Today was super rainy. From when the sun came up to now, nearly midnight, it's been a full day of heavy low clouds and rain. This morning, the clouds were touching the sea. When the ran came, it moved in. First hitting one roof, then all the roofs and making a very loud noise. Also, construction on Saturday morning, right outside my window. This all meant no sleeping in for me. But it was nice to do some work from my hotel room and watch the ran come and go.
Today was supposed to include snorkeling and an island visit, but the weather did not cooperate. Still, it was a rather productive day.
I went back to the fish market today to take some photos. On the way, I met Rittey, who is an unofficial tour guide. He basically takes people around and can't ask for money, but accepts gifts. A lot of guys who do this have shops that they take you to at the end of the tour so you can buy souvenirs. I told him I didn't need a tour, but would like to ask him some questions. I ran into Buck in the meantime who was meeting his host for the two nights he's staying on an inhabited island about an hour south from Male'. Rittey obliged us by answering some questions. He believes that the sea level is rising. He thinks that Maldives will not survive it. While he dreams of going to Egypt and he thinks Male' is not the best place in the Maldives, he wouldn't like to live somewhere other than his home. He says people here do care about the environment and they would not like to leave their home. If he could speak to the world, he would ask them to please change their ways and save his country.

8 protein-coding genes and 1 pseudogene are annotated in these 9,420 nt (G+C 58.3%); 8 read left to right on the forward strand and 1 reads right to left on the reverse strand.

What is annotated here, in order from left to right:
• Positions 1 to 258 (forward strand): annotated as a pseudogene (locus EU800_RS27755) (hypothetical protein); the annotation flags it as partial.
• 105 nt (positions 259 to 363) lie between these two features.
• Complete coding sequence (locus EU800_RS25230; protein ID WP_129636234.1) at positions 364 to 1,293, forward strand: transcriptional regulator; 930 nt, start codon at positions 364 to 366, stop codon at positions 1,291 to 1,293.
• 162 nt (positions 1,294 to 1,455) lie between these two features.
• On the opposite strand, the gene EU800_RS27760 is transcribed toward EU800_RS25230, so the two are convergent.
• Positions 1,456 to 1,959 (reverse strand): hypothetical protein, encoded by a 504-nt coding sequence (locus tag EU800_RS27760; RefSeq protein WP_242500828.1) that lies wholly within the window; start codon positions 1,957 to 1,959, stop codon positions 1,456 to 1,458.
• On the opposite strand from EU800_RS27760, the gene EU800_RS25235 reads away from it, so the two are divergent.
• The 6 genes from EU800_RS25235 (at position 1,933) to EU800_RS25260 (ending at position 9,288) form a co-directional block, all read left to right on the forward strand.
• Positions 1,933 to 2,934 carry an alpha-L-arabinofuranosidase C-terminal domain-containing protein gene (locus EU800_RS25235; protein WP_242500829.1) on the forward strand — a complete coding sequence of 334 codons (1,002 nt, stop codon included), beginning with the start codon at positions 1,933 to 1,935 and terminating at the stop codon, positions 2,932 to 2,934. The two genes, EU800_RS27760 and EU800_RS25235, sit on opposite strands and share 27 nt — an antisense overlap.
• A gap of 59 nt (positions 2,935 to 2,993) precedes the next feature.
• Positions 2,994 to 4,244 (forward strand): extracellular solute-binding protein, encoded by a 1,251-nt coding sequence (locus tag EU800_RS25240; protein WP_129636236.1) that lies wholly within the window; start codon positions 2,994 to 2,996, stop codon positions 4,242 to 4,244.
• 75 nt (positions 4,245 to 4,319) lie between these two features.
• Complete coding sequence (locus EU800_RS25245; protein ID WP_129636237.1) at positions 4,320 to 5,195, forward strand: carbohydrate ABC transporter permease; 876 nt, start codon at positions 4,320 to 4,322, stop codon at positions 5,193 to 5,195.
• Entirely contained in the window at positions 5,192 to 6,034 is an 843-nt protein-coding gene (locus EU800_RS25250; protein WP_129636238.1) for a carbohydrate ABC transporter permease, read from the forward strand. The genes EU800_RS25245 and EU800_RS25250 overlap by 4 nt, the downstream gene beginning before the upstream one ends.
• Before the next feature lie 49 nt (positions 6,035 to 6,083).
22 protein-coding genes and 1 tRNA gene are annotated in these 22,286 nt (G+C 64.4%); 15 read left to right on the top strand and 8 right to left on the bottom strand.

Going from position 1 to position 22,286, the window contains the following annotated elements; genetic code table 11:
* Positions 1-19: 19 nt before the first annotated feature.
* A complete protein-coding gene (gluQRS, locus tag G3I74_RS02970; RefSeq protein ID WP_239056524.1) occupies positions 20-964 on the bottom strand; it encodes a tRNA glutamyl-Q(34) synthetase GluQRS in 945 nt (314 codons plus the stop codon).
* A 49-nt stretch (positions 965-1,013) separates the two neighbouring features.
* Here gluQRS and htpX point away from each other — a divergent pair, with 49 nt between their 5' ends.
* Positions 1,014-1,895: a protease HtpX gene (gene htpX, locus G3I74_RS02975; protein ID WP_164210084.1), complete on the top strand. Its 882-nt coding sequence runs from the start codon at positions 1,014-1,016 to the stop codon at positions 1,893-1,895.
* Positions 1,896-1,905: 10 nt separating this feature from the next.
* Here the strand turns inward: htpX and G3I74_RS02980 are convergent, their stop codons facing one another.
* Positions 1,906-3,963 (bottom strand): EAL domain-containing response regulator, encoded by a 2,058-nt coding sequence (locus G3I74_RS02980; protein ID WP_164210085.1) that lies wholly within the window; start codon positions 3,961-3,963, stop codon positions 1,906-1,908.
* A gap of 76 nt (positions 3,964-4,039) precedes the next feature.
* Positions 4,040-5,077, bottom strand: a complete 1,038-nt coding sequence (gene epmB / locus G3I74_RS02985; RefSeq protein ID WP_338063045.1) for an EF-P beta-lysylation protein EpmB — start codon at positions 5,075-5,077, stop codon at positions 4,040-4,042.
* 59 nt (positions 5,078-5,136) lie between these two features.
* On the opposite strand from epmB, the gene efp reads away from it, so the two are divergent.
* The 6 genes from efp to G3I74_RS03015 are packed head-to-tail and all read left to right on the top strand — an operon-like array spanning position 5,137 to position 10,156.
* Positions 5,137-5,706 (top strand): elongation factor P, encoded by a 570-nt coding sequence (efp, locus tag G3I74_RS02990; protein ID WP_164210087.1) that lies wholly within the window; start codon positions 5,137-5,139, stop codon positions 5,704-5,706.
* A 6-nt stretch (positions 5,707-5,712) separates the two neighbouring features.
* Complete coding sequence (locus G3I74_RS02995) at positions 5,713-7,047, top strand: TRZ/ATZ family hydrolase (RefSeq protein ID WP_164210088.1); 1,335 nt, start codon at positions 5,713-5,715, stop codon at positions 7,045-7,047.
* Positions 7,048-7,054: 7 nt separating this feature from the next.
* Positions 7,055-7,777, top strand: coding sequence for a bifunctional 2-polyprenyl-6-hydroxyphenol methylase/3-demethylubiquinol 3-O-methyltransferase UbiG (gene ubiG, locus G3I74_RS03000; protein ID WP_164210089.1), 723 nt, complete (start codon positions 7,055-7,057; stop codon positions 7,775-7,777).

Don't know if I'll see Buck before I leave Monday but I hope to. I look forward to hearing about his trip.
Then I ran into Shahid. Who walked around with me while I took photos. Back at the fish market, we saw barracuda, swordfish, yellow fin tuna, smaller tuna, red snapper and many other types of fish. I finally understand why it's called yellow fin. It has little fins along it's tail that are yellow. It's quite striking.Then we went through the market again. I tried a cinnamon stick--delicious! For whatever reason, things here are going in one ear and out the other. I have been doing a very poor job of remembering the names of things I have learned. We walked out to the sea wall and there's a little water break where fish swim around. Saw a box fish and a few butterfly fish. Then the rain came so we went to his shop, had a drink and a chat.
He said he plans to interview the president and ask him some questions about environmental issues. He wants to ask about transportation: electric vehicles as an option, to get rid of the diesel engines and the air pollution. Maybe a bus system so people won't need motorbikes and for people who own cars to get rid of them. He also wants to get rid of plastic bags and bottles, to reduce the amount of trash that people produce. I hope he has success. I think that would be a positive step anywhere.
Before I left the shop, he played some music for me that was made by Maldivians using natural sounds: from waves and wind to the sounds of people working, whittling away at wood, opening coconuts. I think he said it won a grammy.
I managed to catch a break in the rain and walked to Shaahina's. She said there was no point going to Villigilli today because of the weather. People would not be out to talk to and it would not be nice to go around. So she invited me back to her house and to meet her friend Salma who works for the WHO. I'm so glad I accepted the invitation. Not only did I get to try breadfruit, rambutan, and some savory and sweet treats, including fried spicy fish balls. Rambutan is amazing. It's got a spiky exterior, but you break it open and it reveals a gelatinous looking egg shape that's subtly sweet. The soft translucent white flesh covers a large, white, almond-shaped seed. The fish ball was delicious, but a bit too spicy for my sensitive stomach.